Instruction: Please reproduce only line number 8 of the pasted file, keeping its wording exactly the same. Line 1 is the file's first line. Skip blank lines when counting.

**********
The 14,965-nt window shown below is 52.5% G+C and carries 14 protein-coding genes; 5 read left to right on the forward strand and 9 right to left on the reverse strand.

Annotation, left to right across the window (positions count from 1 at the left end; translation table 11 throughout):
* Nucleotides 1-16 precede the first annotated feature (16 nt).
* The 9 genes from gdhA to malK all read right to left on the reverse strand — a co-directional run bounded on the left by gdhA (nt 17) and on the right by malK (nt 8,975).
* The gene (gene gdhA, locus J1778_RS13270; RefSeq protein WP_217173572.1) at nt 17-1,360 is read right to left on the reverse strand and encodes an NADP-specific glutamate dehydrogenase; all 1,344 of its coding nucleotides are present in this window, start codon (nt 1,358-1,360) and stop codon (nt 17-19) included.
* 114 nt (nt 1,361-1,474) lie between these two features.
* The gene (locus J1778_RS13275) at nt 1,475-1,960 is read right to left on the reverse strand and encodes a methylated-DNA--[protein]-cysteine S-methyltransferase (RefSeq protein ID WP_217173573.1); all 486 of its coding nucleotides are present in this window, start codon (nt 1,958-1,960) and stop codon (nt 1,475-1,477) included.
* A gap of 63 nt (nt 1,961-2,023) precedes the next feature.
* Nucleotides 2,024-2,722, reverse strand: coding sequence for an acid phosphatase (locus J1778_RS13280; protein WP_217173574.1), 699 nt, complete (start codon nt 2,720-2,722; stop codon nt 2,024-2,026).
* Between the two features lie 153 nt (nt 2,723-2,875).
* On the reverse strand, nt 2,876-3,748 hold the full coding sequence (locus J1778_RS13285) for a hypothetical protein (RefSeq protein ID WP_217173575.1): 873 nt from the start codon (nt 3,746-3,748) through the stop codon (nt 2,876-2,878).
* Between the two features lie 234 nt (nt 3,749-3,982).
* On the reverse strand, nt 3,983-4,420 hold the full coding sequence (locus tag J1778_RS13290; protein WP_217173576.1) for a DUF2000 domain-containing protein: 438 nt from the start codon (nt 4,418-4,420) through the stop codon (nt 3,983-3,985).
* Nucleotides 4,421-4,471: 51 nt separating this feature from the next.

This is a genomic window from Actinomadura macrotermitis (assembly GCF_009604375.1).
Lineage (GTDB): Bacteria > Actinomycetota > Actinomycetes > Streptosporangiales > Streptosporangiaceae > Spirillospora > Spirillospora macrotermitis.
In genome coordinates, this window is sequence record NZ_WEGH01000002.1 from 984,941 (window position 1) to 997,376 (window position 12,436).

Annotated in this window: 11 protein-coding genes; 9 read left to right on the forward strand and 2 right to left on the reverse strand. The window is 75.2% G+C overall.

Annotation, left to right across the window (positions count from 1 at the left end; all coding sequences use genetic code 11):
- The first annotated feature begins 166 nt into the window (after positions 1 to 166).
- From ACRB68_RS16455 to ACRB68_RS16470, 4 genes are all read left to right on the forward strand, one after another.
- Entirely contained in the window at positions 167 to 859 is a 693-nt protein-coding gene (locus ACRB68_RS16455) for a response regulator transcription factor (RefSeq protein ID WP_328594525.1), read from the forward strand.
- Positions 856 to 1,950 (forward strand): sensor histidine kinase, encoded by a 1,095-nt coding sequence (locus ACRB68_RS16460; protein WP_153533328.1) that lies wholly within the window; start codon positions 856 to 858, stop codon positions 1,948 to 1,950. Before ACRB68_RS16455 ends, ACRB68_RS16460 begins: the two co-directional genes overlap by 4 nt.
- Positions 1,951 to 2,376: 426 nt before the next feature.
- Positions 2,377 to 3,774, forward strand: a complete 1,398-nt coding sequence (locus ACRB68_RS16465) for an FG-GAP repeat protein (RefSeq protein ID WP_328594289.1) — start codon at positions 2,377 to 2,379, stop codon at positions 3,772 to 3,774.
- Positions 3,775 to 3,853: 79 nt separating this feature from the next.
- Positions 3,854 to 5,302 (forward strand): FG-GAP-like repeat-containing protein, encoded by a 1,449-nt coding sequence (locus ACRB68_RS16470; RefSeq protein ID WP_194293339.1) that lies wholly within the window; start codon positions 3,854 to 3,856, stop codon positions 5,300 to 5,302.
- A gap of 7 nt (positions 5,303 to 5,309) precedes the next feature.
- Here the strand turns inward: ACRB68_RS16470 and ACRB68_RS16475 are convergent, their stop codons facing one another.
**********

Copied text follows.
* A gap of 63 nt (nt 1,961-2,023) precedes the next feature.